The left side of the Dragon case has the defunct standard window; however they have done a new play here. The XG Dragon's side window is not square by any means, it has a nice flow to it as well as a dragon etched into it. There is also a blow hole for directing air to your CPU intake fan as well as an added ventilation below this to aid in cooling of any add-on cards. The design is “sports car-ish” once again giving the case a look that it is moving even when standing still.
Removal of the side panel is easily accomplished by removing the two thumbscrews on the rear flap. The thumbscrews are of sufficient diameter that you can actually grip them and torque them. The panel itself is easily removed and installed without having to slide it with an exact amount of pressure to finish the job. There is also a sturdy finger pull to assist you in removing the side panel.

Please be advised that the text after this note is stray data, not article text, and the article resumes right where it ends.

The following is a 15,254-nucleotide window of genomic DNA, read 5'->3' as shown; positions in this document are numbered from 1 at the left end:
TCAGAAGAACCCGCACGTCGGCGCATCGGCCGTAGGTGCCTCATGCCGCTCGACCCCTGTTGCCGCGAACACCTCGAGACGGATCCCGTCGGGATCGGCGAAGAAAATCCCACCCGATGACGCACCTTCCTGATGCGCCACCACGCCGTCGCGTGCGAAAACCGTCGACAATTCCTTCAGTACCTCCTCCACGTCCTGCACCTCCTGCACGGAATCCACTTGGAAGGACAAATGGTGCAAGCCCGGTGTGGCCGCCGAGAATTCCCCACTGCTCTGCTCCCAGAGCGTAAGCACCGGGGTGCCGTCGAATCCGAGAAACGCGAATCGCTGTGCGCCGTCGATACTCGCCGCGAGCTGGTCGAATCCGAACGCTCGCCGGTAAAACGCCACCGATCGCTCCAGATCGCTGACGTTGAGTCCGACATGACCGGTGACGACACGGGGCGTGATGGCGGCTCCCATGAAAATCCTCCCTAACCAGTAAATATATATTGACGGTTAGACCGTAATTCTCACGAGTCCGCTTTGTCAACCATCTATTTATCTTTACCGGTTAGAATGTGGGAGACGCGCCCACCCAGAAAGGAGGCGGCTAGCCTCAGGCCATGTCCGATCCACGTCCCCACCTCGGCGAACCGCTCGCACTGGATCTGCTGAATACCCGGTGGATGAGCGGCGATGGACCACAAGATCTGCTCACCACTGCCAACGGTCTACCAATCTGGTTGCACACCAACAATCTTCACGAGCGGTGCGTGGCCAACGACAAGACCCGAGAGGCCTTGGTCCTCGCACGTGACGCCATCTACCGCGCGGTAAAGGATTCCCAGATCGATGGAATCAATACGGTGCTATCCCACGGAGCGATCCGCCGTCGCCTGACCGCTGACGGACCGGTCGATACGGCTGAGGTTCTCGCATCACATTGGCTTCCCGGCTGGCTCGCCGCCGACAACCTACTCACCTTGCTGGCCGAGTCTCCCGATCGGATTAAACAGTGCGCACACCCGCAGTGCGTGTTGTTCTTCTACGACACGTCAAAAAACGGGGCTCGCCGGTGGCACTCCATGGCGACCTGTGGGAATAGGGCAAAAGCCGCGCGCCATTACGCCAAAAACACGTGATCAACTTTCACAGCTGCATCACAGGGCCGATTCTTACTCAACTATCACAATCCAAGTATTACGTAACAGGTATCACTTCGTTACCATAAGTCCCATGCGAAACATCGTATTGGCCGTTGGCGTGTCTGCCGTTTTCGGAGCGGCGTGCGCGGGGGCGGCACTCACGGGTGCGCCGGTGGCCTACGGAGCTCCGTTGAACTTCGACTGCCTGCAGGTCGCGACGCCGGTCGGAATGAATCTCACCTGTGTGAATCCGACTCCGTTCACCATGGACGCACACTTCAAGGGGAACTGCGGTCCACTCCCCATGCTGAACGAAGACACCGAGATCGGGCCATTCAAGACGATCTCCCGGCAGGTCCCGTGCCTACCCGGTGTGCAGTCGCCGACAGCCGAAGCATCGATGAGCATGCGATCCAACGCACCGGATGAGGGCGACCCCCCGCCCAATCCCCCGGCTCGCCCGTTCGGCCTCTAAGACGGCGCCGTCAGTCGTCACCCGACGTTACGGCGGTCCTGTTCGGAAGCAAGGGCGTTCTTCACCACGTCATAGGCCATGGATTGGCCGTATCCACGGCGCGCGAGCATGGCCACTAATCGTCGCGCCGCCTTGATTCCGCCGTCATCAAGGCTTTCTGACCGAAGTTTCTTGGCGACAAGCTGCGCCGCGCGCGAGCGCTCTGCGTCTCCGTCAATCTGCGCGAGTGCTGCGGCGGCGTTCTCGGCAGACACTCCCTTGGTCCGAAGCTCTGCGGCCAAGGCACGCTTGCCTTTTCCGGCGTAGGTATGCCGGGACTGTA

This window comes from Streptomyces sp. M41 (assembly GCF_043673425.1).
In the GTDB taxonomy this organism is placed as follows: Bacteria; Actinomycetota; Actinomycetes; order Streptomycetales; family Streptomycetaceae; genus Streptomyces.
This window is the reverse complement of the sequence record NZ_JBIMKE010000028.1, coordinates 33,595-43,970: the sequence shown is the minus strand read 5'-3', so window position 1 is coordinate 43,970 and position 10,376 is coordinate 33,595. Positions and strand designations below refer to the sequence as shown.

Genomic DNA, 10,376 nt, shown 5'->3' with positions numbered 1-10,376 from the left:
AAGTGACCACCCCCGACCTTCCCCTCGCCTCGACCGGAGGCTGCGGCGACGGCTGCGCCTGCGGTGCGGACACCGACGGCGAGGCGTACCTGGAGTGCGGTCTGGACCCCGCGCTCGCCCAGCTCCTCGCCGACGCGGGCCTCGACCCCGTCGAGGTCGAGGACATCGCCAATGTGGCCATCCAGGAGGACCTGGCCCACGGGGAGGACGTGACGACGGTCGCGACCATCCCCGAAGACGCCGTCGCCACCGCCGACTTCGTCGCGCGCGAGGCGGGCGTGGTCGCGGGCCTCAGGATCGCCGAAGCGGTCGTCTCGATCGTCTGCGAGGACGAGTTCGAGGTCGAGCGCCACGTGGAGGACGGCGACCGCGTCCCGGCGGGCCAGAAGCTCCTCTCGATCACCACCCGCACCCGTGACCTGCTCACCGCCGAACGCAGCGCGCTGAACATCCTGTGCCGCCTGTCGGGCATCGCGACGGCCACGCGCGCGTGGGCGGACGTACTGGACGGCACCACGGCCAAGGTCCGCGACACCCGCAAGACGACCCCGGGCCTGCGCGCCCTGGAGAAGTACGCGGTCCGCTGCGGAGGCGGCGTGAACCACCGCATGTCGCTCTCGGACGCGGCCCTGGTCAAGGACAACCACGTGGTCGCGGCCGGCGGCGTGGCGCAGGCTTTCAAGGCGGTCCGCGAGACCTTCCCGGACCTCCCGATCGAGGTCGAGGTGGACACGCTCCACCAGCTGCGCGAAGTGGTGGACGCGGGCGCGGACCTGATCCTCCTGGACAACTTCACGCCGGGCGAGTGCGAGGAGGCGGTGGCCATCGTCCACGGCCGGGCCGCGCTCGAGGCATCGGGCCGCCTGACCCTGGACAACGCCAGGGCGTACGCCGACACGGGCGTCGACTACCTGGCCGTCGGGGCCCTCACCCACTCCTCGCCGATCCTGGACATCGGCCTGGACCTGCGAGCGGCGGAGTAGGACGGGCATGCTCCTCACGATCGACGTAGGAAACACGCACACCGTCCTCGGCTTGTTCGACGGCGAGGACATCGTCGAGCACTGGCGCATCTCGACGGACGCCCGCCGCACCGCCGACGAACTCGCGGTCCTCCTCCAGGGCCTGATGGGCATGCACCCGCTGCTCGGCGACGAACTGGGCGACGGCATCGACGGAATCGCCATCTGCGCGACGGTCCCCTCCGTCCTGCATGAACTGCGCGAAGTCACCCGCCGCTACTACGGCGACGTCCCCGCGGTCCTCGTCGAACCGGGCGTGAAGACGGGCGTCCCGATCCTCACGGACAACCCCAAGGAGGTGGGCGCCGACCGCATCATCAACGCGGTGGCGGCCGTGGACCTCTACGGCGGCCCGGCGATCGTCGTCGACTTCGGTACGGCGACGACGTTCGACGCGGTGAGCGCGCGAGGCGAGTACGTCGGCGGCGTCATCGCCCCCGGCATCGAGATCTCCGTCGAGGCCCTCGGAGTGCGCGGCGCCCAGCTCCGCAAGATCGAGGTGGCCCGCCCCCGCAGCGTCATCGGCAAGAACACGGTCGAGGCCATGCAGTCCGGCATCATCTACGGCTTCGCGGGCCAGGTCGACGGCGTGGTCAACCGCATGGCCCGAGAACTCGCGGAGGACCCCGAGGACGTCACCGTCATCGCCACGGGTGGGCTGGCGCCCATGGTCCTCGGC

Now that the side panel is off, I can look closer at the internals of the XG Dragon case. A few things show up that are not on my favorites list as far as case attributes. Numero Uno is the FireWire leads are individualized, in other words they are not in block format and you must match each particular connector to its appropriate match on the motherboard header.
I don't care whose motherboard you have or how small your fingers are, this is not an easy task (and one I will not be attempting in this review). Interesting enough, the USB header cables are in block format, what gives?
Second issue I have is the internal Hard Drive cage faces front to back instead of right to left. Although this is personal preference more than a better solution, believe me, someone who has to build many different machines over a 1 or 2 month period, the ability to quickly pull out hard drives and not fight motherboards or cables is a nice feature.